MIG Welding – Gas vs Flux Core

Gas welding uses a shielding gas to protect the weld from the atmosphere, while flux core welding doesn’t have an external gas but includes flux within the hollow electrode. Gas welding needs surfaces to be extremely clean, while flux core can handle some surface debris. Gas welding is better suited for thin materials, while flux core welding is better suited for outdoor use.

So, you are considering purchasing your first wire welding machine and want to know a bit more about them. The bright-colored little boxes are not all that complicated, but there are a few questions you need to answer before plunking down the cash.

Nothing is worse than an expensive little machine collecting dust in the corner of your garage because it wasn’t really what you needed.

We will step you through several options to help you determine which machine and wire type is most likely the best choice for you today and soon.

MIG welding - Gas or Flux Core?

Difference Between GMAW and FCAW

School is still out for me regarding the acronyms applied to the various welding methods designated by the American Welding Society. I’m not convinced they are helpful; some may find them confusing initially.

But, they are inescapable in the welding world. We will only be dealing with the two associated with wire welding for this article.

What is GMAW Welding?

GMAW, which is short for Gas Metal Arc Welding is better known as MIG or Metal Inert Gas welding. To break it down further, it is welding with solid wire using an inert gas to shield the weld from atmospheric contamination.

GMAW is not good for welding outside or in drafty conditions. This is because the shield gas tends to blow away before it can do its job. Compared to FCAW the welds will be more visually appealing and have no slag to chip off. GMAW also welds thin metals with less burn-through compared to FCAW.

What is FCAW Welding?

FCAW which is short for Flux Core Arc Welding is done with the same wire machine as GMAW but doesn’t use gas to shield the weld. The wire is hollow and contains flux powder to shield the weld from atmospheric contamination instead of gas.

FCAW is not as good as GMAW at welding very thin materials as it tends to burn through easier. It also leaves a coating of slag on the finished weld that must be chipped off. However, welding outside is not an issue with FCAW, and penetration rates are typically better.

It can handle a little debris on the surfaces to be welded, whereas GMAW needs the welding surfaces to be very clean.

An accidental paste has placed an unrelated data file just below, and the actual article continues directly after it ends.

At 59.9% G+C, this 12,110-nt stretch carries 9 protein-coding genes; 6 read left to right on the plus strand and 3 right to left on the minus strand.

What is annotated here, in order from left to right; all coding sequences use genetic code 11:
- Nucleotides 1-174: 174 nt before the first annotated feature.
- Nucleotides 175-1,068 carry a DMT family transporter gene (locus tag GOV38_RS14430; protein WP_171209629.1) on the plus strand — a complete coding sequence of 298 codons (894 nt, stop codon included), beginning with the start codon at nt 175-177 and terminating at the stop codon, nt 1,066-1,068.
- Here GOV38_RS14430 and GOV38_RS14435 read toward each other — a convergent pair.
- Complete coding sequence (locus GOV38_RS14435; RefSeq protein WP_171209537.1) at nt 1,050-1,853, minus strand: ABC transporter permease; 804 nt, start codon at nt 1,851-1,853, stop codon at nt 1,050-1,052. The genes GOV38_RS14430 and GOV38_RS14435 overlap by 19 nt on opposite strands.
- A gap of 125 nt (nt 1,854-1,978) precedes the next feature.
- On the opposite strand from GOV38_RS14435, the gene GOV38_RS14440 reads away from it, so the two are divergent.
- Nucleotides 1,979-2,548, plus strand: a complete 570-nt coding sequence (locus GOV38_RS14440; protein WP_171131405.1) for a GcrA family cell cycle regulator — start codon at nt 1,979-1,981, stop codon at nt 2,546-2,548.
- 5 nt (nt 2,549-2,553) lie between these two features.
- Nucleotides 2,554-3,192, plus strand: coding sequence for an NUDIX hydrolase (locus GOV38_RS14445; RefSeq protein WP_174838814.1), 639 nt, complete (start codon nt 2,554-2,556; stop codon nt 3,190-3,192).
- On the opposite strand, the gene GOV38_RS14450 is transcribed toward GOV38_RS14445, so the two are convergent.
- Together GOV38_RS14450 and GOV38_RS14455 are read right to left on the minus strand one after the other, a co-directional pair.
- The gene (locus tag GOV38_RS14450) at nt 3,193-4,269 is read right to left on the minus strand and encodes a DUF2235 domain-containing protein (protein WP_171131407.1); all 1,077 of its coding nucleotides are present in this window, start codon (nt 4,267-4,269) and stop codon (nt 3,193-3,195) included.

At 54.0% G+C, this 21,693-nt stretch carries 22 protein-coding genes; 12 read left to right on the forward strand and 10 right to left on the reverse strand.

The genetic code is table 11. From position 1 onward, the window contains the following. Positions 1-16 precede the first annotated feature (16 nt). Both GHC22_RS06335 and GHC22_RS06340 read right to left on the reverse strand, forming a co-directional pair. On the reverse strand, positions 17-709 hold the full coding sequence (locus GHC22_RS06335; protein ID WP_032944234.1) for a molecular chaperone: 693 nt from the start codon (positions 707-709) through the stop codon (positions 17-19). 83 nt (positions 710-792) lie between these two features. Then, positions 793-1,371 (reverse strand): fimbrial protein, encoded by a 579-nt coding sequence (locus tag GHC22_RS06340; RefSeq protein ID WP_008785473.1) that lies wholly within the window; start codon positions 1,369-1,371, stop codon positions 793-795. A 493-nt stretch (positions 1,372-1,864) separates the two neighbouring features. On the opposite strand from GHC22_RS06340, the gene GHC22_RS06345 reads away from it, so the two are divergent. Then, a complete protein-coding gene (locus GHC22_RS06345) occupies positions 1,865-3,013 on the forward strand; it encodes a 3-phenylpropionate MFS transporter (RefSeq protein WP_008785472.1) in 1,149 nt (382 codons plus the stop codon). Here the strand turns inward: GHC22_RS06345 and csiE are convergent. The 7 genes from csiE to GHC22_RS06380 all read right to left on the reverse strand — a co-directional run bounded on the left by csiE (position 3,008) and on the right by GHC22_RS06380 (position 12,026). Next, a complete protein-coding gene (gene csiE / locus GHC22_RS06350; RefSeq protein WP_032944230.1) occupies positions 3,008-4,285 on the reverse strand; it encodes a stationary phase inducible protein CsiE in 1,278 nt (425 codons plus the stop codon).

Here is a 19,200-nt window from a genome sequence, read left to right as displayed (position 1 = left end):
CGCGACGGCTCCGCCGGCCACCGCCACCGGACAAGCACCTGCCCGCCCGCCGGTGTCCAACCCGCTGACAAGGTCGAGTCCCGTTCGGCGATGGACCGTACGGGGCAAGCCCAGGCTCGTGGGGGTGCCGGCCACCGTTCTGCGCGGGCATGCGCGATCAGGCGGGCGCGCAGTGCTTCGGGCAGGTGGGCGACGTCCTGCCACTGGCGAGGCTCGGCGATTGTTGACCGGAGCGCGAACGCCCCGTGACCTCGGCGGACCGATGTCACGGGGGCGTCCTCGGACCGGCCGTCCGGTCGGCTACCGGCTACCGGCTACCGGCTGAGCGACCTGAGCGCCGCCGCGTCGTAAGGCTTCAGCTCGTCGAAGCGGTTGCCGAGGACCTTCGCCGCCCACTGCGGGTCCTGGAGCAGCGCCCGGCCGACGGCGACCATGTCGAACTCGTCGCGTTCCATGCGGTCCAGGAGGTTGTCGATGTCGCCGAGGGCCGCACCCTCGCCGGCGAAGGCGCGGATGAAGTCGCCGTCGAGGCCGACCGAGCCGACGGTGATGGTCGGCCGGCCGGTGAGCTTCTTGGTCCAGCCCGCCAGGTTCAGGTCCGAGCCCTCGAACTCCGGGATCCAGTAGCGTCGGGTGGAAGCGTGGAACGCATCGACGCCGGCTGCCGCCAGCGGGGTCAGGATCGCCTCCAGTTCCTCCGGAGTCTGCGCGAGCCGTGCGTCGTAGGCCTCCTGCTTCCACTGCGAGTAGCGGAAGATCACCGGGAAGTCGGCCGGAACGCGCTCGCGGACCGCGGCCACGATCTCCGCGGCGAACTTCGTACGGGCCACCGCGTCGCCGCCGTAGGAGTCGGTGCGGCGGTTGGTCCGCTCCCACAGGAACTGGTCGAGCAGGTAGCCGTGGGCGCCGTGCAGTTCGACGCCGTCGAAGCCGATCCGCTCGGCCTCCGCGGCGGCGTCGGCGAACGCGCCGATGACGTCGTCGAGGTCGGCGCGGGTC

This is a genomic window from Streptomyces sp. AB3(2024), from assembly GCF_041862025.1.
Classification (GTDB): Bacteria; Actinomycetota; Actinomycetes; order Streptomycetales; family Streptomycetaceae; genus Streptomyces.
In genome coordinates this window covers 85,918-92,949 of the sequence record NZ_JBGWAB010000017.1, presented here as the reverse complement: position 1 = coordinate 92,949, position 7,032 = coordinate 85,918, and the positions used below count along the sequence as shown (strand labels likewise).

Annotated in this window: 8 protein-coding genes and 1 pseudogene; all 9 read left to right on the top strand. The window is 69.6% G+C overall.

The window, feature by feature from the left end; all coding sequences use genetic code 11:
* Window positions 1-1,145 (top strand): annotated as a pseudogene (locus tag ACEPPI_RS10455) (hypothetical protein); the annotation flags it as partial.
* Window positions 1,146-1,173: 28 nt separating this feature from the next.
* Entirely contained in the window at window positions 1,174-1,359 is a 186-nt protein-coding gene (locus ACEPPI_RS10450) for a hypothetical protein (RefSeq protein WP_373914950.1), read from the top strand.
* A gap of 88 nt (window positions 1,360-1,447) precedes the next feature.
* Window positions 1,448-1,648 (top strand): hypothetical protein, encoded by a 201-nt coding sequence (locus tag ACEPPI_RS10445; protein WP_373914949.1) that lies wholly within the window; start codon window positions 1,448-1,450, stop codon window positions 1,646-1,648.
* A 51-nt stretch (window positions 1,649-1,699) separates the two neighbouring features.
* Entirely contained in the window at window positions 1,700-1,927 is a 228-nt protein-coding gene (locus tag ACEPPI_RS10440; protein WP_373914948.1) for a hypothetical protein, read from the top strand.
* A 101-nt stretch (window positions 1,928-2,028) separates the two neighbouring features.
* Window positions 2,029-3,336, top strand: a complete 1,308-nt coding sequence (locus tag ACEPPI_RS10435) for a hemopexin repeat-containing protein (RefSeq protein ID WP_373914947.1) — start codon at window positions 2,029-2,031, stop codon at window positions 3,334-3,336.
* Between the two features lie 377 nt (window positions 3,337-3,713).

MIG vs Flux Core Welding
MIG vs Flux Core Welding

Should I Use Gas or Flux Core when Welding?

You should ask yourself, what is the thickness range of the metals you will be welding? This will help determine if a 115v will be adequate for building your projects and making repairs.

Every home will have several 115v outlets to plug a machine into. Therefore, a portable 115v machine looks attractive and is worth looking into.

Scenario One:

All your welding is expected to take place indoors on clean metals 24 to 12 gauge thick. 12 gauge is slightly less than 1/8″ thick. 24 gauge is less than 1/16″ thick. 

If all of your planned projects and repairs fall within the parameters of this scenario, I suggest a 115v MIG welder like Hobart 50059 using gas with .025 diameter wire. The smaller wire will make it easier to weld the 24 gauge material. .030 wire will have a higher deposition rate and could also be used. The 115v will be the best for you in this scenario economically.

Scenario Two:

All your welding is expected to take place indoors on clean metals 1/8″ to 1/4″ thick.

For MIG welding with gas and .035 wire on metals within this thickness range, I suggest you step up to a higher capacity 230v machine. This upgrade in amperage and wire diameter will allow you to make fewer passes. Thus, saving you a lot of welding time in the process.

NOTE: For MIG welding metals in excess of 1/4" thick, a truly industrial machine with higher capacity will be necessary.

Scenario Three:

All of your welding is expected to take place both indoors and outdoors on metals 20 gauge up to 1/4″ thick.

We’ll need to move away from MIG and switch to .035 Flux-Core wire. This will not require a gas bottle, but the positive and negative leads will need to be switched on the machine. What is great is that a 115v machine will be sufficient to do the job.

NOTE: this is more than double the thickness that can be GMAW welded with a 115v machine. 

Scenario Four:

All of your welding is expected to take place both indoors and outdoors on metals 1/4″ to 1/2″ thick.

We’ll need to stay with Flux-Core wire and step up to the .045 diameter. This will require a 230v machine. This amperage and wire diameter upgrade will allow you to make fewer passes. This will save you a lot of welding time in the process.

NOTE: this is more than double the thickness that can be FCAW welded with a 115v machine. 

In Summary

The main questions that will determine the best machine, welding method and wire size are:

  • What is the thickness range of the metals you expect to be welding?
  • Where will you be welding, indoors or out?
  • How clean will the metal surfaces be?

I hope we have at least provided the answers to these three main questions in a manner that is easy to understand.

For a deeper understanding of the differences between Flux and Shield Gas, please read my post called, What is the purpose of flux and shield gas in the welding process.

You may also find, As a beginner what do I need to start welding helpful.

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